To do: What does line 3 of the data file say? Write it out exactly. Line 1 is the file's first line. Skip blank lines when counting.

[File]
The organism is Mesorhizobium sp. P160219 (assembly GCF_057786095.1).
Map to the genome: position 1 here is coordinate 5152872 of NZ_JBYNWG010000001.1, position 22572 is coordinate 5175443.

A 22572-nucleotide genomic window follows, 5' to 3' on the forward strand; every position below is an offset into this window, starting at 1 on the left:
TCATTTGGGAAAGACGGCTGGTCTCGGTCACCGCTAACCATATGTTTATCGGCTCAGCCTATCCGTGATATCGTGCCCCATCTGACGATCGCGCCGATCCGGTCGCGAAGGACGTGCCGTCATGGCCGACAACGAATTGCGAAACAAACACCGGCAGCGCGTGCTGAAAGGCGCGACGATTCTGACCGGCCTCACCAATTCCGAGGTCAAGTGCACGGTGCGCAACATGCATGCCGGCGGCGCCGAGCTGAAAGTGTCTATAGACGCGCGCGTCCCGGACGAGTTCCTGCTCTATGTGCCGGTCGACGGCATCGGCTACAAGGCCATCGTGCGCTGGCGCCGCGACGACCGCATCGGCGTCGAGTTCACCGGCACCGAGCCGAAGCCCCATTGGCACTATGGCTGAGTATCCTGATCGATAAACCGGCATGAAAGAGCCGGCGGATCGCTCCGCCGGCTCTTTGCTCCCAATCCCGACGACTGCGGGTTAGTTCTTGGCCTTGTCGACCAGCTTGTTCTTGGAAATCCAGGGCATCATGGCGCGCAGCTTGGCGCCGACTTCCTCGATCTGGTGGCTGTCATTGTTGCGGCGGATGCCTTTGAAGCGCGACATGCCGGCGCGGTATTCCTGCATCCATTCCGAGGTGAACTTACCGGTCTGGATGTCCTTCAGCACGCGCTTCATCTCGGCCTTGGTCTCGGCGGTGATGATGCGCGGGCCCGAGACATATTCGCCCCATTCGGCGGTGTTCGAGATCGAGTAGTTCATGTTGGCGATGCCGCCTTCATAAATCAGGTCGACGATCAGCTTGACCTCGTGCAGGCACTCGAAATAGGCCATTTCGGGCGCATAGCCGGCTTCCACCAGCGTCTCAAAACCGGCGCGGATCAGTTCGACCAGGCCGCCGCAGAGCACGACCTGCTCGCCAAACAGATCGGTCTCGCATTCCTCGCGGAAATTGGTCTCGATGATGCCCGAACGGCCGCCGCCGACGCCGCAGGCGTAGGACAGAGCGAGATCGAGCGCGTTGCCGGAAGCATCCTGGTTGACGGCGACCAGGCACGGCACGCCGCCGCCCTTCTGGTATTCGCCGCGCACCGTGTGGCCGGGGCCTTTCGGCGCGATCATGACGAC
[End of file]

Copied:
A 22572-nucleotide genomic window follows, 5' to 3' on the forward strand; every position below is an offset into this window, starting at 1 on the left: